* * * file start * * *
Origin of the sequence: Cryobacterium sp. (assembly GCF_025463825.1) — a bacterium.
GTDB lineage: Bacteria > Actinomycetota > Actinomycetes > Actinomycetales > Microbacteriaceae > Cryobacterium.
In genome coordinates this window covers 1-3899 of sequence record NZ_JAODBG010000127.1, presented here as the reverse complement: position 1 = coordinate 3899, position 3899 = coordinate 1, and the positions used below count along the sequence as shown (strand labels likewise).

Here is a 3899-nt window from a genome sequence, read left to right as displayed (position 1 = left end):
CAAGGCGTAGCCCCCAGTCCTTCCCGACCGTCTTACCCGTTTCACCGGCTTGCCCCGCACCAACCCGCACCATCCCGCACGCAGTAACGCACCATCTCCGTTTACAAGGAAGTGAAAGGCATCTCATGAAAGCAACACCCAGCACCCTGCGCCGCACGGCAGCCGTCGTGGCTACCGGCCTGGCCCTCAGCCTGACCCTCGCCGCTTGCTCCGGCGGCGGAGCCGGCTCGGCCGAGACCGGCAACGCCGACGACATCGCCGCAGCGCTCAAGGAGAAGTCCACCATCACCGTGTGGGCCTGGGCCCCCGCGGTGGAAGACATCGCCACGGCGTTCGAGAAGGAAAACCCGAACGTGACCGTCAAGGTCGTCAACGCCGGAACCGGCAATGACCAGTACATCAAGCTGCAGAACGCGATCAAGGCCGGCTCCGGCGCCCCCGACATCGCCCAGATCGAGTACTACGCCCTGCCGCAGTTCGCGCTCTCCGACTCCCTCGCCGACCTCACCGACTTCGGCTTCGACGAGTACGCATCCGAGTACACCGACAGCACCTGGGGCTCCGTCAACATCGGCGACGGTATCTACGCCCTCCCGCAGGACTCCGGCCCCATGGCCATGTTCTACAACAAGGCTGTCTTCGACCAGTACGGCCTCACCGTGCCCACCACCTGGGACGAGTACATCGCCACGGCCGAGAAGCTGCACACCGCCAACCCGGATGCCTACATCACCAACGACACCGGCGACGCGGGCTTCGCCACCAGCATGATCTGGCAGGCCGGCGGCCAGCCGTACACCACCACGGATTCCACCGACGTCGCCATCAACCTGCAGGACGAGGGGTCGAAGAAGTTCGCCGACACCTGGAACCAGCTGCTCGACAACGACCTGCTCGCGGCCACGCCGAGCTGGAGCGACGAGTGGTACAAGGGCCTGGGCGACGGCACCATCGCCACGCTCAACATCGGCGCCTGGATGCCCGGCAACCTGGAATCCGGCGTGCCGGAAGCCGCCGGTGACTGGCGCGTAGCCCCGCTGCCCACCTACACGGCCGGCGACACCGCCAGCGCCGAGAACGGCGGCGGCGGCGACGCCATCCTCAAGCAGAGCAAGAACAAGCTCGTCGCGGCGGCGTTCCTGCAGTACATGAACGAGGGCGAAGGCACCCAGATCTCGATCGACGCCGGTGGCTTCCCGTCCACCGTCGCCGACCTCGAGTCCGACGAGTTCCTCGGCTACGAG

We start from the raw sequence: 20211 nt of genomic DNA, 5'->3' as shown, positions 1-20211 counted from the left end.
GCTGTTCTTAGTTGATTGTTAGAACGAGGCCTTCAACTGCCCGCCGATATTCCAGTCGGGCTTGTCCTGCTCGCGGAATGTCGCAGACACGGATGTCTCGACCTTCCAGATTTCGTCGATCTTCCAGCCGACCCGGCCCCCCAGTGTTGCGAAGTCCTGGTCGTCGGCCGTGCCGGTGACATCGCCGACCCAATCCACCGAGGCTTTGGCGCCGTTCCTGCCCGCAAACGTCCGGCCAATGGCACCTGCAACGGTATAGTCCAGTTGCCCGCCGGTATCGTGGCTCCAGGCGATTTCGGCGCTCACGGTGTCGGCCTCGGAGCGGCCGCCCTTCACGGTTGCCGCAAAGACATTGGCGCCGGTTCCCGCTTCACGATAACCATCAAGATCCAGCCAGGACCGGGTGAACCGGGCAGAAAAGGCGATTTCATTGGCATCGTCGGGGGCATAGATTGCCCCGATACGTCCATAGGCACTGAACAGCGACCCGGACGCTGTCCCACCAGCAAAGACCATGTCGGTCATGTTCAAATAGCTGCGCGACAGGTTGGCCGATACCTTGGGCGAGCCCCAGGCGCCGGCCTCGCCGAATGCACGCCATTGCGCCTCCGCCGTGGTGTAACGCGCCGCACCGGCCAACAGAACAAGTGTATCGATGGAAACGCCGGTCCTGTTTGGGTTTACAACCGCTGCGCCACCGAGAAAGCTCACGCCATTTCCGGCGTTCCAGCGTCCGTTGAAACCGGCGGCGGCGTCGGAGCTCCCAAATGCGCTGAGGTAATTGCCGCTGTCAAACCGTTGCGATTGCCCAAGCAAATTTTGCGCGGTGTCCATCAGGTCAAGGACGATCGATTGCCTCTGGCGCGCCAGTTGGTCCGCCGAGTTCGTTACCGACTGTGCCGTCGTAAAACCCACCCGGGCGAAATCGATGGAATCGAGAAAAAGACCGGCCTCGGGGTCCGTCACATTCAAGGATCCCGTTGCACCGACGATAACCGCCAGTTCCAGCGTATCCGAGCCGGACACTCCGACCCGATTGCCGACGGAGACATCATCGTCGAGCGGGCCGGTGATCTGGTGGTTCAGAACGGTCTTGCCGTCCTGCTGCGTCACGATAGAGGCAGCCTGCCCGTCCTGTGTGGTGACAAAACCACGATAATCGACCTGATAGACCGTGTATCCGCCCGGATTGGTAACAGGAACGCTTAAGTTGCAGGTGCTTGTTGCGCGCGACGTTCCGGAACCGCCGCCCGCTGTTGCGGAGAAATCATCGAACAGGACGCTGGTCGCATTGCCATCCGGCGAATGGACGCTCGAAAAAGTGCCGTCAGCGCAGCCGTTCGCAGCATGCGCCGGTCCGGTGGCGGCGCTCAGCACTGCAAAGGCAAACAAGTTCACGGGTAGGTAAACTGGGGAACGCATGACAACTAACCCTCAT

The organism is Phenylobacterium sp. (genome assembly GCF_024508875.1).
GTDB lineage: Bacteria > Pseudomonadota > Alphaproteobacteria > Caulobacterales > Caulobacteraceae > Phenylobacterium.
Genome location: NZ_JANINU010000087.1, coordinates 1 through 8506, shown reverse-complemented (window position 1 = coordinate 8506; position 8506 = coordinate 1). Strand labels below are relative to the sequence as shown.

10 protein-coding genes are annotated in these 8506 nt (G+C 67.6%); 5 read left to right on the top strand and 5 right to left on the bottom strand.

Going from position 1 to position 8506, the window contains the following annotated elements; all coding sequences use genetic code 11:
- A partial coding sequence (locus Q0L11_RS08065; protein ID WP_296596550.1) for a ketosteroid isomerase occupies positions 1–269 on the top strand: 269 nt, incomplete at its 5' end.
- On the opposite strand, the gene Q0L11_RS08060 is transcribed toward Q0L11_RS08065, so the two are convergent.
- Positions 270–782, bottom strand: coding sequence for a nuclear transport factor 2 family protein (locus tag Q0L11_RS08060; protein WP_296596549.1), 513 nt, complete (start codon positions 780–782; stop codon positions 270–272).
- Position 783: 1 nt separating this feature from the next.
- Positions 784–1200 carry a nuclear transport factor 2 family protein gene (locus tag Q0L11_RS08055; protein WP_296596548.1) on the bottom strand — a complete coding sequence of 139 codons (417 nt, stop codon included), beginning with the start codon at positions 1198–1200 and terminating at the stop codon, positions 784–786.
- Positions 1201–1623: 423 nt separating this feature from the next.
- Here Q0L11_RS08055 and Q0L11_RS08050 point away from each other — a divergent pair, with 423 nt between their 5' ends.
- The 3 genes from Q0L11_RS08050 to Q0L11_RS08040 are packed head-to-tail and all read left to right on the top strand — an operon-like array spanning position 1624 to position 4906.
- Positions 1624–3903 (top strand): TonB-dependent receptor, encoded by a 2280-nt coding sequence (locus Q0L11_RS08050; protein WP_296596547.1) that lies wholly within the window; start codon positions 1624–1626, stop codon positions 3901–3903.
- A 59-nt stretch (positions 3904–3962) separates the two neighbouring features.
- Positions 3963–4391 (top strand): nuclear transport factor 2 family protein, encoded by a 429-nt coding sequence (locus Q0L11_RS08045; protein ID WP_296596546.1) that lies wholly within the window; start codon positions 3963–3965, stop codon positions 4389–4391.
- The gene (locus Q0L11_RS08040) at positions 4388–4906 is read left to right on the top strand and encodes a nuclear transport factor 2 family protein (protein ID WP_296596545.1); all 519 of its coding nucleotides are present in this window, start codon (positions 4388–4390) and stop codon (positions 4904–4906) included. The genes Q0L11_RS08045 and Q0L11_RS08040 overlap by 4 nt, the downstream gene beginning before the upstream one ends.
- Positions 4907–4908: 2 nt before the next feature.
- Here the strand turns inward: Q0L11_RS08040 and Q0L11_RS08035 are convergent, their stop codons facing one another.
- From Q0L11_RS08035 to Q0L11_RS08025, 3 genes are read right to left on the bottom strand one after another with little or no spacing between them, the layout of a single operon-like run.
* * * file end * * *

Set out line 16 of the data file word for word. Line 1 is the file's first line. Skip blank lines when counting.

- Position 783: 1 nt separating this feature from the next.